(David L. Ryan/Globe file photo)
Emmanuel College has unveiled plans to expand its campus that include a new dormitory and a larger library. To pay for the two projects, the Fenway college would lease a parcel for development.
Emmanuel officials outlined the proposal, which is part of the college's institutional 10-year plan, at a Longwood Medical Area forum Monday evening. College officials said they do not yet have cost estimates for the projects, focusing first on getting permits.
Sarah Welsh, Emmanuel’s vice president for government and community relations, said at meeting that the college hopes to build Julie Hall North, a new 183,000-square-foot residence hall with between 425 and 475 beds and a 300- to 400-seat dining hall.
The building would be adjacent to an existing dormitory, Julie Hall, though "splashier," Welsh said, potentially with amenities like suites, apartments, and kitchens.
"Students have pretty high standards of where they want to live and how they want to live," Welsh said in an interview.
The preliminary plans for the dorm call for it to be between 75 feet and 150 feet tall, with no additional parking added. Welsh told the audience that students are not allowed to bring cars on campus.
The college also plans to expand and renovate the Cardinal Cushing Library, adding about 58,000 square feet. The design work remains to be done on this project, Welsh added.
To fund these projects, Welsh said, Emmanuel will seek to lease for development a parcel of land it owns on Avenue Louis Pasteur, which will hold a 360,000-square-foot research building. About 355 parking spaces would be moved below-ground, she said.
The project would have to "fit with our mission" Welsh said in an interview, recalling another successful joint venture: in 2000, Emmanuel leased one acre to the pharmaceutical giant Merck Co. for $50 million.
The company built a 12-story science building where students work and do internships and professors bring classes. The Merck relationship "is so much more than just a ground lease," Welsh said.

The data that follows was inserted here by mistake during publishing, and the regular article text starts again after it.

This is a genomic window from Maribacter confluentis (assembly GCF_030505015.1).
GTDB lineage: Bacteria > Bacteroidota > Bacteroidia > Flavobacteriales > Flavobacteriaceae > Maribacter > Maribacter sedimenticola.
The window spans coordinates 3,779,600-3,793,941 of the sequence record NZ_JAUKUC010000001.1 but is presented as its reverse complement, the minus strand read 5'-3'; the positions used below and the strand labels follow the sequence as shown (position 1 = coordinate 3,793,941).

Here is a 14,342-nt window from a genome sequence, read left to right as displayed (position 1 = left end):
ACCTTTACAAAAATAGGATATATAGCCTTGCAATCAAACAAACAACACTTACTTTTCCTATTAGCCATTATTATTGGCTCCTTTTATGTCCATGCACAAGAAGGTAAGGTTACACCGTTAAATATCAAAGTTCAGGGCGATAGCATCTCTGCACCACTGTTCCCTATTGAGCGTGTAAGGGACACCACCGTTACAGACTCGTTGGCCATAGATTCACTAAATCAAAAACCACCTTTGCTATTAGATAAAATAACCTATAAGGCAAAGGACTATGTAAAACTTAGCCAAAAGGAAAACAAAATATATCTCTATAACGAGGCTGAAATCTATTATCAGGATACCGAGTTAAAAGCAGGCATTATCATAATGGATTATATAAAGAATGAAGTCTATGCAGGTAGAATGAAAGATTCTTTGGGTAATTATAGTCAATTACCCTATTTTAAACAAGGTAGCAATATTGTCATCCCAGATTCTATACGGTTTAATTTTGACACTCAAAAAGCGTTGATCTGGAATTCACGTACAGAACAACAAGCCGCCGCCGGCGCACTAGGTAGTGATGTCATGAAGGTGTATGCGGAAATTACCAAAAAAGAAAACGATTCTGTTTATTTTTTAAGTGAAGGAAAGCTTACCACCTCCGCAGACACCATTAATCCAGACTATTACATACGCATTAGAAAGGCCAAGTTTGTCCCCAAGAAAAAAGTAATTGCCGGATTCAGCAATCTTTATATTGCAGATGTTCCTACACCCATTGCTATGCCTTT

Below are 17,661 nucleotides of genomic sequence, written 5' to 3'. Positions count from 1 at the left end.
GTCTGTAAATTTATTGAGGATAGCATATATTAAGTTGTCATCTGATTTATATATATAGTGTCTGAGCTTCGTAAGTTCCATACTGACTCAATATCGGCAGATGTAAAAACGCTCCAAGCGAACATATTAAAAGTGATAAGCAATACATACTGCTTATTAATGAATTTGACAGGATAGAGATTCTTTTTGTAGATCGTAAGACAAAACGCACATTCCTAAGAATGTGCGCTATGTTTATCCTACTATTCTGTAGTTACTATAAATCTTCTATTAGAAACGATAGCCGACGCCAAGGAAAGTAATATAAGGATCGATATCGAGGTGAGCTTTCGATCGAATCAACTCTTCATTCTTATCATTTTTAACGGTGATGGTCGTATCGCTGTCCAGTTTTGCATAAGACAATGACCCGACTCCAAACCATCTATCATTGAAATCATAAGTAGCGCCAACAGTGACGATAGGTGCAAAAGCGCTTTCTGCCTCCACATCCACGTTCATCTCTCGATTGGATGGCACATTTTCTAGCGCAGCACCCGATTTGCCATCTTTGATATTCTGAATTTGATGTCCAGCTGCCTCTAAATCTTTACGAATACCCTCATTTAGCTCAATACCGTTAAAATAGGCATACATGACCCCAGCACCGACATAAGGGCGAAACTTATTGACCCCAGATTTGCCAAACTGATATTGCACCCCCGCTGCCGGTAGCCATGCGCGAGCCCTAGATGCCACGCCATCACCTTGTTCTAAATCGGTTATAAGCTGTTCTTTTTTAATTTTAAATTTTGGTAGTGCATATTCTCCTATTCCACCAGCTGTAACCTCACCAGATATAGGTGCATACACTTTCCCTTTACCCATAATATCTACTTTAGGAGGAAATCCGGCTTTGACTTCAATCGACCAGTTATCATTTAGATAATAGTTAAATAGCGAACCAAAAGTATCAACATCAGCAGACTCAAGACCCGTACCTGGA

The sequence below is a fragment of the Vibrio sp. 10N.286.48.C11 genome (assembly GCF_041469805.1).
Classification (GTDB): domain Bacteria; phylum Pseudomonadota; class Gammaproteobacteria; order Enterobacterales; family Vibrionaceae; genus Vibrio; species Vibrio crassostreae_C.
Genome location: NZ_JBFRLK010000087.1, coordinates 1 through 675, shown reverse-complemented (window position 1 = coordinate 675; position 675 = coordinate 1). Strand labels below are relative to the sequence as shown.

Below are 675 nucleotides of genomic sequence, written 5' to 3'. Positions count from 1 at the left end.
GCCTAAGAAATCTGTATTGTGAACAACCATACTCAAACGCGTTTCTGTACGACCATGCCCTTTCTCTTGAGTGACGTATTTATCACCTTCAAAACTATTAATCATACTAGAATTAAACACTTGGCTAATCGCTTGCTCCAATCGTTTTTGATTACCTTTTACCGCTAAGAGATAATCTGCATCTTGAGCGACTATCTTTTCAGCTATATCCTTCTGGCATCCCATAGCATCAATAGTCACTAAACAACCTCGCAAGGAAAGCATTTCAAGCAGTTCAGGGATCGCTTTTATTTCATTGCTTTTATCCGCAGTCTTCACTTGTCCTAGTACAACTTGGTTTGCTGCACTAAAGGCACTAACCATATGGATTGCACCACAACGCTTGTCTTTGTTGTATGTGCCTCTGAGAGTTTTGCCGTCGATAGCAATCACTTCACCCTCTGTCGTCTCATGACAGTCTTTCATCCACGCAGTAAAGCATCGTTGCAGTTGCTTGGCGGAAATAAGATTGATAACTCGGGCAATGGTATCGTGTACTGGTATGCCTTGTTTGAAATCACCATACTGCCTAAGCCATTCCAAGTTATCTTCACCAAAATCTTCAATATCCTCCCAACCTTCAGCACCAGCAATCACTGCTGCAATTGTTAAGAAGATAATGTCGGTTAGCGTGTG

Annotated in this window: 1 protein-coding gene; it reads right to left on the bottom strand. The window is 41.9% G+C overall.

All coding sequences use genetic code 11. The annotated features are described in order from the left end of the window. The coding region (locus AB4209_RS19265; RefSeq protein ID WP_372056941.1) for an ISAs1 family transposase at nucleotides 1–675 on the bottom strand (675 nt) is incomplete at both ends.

After finding someone to lease the space, Welsh said, the next project would likely be the residence hall. While the timeline is tentative, she said, "it would be really challenging to have two big construction projects going on at the same time."
The expansion would accommodate the college’s growing student body, which is expected to expand from 1,750 to 2,200 undergraduates over the next 10 years, Welsh said, while continuing to house 75 percent of the student body on campus.
Emmanuel is a private, co-educational Catholic liberal arts and sciences college that was founded in 1919 by the Sisters of Notre Dame de Namur. The school originally educated girls only, and the school said enrollment increased from about 500 students to more than 1,700 since the school went co-ed in 2000.
In 2000, the school issued the first 10-year institutional master plan, Welsh said, which worked well. "We are going to hopefully build upon that success for the next 10 years."
The Boston Redevelopment Authority is accepting public comments on the project through July 25.
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